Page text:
While this particular question was not specially raised or discussed in Phelan v. Jones, 164 Wn. 640, 4 P.2d 516, it was necessarily there involved, and under the authority of that case, we hold that a commercial vehicle such as a taxicab within its regular territory, or a truck upon its regular run, is presumptively operating in the usual course of the business of the master or owner. This presumption, like all other presumptions, is, of course, rebuttable and subject to the usual rule governing similar presumptions.

What has just been said disposes of the errors assigned upon the instructions given to the jury and of all other errors assigned except those relating to the appellant Home Indemnity Company.

The several errors assigned on behalf of the indemnity company can all be discussed together.

[5] We have already quoted that part of the complaint which seeks to charge the indemnity company; and giving the complaint a liberal construction, as is the rule in this state, it seems to be a declaration upon all of the bonds made by the indemnity company upon all of the taxicabs operated by the cab company. In the absence of some motion to require more definiteness, we see no reason why, especially after verdict, the complaint is not good.

It appears, speaking generally, that the cab company operated some thirty-two cabs, and that the indemnity company became surety on a statutory bond for each of these cabs.

Rem. Rev. Stat., § 6383, requires:

". . . such applicant for each motor vehicle intended to be so operated shall deposit and keep on file with the secretary of state a bond running to the state of Washington in the penal sum of twenty-five hundred dollars, with good and sufficient surety company licensed to do business in this state as surety to be approved by the secretary of state, conditioned for the faithful compliance by the principal of said bond with the provisions of this act and to pay all damages which may be sustained by any person injured by reason of any careless, negligent or unlawful act on the part of said principal, his agents or employees in the conduct of said business or in the operation of any motor propelled vehicle used in transporting passengers for hire over or along any public street, road or highway. . . ."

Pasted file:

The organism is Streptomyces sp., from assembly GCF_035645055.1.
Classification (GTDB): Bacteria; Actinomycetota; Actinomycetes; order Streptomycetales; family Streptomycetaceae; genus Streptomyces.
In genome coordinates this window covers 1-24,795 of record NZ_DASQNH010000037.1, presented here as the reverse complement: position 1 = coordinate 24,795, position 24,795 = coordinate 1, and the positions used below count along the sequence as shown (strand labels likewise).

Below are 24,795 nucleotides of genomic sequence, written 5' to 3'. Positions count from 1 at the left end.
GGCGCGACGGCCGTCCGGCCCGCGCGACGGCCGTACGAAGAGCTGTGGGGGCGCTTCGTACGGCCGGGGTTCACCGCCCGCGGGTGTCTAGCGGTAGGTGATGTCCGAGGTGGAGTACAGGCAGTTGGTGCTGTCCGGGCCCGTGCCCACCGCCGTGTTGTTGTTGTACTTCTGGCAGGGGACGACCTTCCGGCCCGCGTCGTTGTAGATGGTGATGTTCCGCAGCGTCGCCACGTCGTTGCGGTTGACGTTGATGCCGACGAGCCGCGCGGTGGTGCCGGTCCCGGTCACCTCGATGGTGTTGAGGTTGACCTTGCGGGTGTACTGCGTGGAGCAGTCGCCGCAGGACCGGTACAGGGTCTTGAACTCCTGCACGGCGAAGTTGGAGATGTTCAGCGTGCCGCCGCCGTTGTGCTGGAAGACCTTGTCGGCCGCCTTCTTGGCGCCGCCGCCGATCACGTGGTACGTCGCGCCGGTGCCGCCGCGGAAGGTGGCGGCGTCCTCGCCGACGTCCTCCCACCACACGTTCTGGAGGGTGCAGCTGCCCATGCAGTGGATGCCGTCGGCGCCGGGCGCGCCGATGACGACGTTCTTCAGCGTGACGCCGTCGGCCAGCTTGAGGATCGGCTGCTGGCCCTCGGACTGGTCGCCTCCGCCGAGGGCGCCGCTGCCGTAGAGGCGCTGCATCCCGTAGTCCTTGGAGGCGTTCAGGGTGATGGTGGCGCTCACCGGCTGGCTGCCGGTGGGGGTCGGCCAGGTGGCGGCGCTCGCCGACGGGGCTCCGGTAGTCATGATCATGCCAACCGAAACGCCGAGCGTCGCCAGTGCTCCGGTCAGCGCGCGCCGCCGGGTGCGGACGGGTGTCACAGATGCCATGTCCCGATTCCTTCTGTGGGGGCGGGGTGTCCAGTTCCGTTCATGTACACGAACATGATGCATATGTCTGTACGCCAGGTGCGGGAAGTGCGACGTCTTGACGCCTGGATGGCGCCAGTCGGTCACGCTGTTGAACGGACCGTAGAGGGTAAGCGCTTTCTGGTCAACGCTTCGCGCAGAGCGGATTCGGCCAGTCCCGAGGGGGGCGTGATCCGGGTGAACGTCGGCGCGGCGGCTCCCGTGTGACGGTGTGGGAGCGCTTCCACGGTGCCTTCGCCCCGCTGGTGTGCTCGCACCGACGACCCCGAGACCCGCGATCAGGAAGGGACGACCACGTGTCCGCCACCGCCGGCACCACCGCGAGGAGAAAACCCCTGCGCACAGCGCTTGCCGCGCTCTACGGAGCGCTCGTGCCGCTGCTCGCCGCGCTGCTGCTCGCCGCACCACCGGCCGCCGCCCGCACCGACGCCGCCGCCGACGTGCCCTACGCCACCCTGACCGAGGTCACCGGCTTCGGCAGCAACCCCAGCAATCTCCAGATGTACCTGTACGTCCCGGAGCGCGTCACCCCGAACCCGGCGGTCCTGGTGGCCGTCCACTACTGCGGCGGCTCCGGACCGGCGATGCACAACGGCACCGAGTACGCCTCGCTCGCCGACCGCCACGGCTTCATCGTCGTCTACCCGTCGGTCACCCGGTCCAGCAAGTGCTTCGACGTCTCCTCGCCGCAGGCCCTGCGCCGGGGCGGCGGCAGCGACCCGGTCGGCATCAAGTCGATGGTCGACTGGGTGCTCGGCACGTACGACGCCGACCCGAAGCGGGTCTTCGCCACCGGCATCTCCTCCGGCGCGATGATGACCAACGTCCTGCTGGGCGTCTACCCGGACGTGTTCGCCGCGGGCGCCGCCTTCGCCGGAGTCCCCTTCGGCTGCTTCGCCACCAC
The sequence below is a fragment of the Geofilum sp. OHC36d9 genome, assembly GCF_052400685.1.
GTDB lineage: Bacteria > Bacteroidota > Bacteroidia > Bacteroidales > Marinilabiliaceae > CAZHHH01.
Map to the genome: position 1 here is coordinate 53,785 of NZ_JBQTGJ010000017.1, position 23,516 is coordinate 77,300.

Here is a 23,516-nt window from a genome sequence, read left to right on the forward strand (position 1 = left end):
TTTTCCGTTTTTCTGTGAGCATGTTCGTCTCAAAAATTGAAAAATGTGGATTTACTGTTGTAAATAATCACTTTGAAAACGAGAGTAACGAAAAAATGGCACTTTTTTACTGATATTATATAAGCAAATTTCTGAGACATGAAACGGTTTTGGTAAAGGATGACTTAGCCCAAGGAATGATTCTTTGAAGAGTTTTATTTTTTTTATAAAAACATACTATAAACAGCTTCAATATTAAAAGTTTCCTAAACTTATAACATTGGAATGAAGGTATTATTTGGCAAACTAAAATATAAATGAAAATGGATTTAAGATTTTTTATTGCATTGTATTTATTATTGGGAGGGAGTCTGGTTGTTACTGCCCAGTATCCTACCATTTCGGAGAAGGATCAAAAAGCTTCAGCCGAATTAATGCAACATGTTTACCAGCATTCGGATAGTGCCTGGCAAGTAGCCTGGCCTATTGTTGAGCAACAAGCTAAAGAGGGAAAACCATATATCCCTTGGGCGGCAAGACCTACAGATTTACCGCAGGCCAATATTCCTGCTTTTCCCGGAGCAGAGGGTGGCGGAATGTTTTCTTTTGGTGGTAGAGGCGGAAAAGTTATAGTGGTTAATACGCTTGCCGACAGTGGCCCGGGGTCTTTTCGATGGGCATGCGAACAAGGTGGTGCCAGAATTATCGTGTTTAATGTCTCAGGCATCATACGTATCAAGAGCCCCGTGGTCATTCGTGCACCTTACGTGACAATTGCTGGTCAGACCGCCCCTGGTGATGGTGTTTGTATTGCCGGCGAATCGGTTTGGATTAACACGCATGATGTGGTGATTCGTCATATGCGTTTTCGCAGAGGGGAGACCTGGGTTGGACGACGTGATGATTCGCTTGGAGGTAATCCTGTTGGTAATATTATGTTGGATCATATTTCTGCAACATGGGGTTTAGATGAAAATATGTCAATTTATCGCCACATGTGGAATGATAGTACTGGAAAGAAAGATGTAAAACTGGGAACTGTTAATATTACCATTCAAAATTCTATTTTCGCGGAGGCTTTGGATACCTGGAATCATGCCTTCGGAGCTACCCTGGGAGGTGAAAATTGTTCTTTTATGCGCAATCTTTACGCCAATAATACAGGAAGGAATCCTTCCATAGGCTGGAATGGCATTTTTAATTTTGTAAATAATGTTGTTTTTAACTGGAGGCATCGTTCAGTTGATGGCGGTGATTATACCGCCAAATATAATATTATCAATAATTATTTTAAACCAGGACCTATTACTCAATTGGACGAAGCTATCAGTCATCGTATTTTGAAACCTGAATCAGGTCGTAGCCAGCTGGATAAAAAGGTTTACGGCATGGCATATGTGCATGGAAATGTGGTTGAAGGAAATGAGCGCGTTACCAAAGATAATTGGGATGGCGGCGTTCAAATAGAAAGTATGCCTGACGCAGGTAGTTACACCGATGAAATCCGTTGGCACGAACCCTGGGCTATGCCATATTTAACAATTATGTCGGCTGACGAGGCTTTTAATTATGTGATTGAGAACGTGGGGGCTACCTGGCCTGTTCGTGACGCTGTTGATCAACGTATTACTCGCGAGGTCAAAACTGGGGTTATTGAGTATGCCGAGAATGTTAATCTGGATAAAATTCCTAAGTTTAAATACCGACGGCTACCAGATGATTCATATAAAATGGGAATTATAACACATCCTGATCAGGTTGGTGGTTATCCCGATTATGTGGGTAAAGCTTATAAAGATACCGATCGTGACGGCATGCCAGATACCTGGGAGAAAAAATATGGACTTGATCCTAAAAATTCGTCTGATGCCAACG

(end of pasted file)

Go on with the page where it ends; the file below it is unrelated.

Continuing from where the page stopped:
By means of these several bonds and all of them, the indemnity company became bound to respond in damages to the limit of the bond in each particular case for injuries caused by the negligent operation of each and every one of the taxicabs operated by the cab company. Each bond was a separate contract, it is true, but all taken together covered the whole field, and the indemnity company thus became bound equally to respond in each case of negligent operations, without reference to which one of the thirty-two cabs caused the damage. No one bond imposed any greater or any less liability than any other.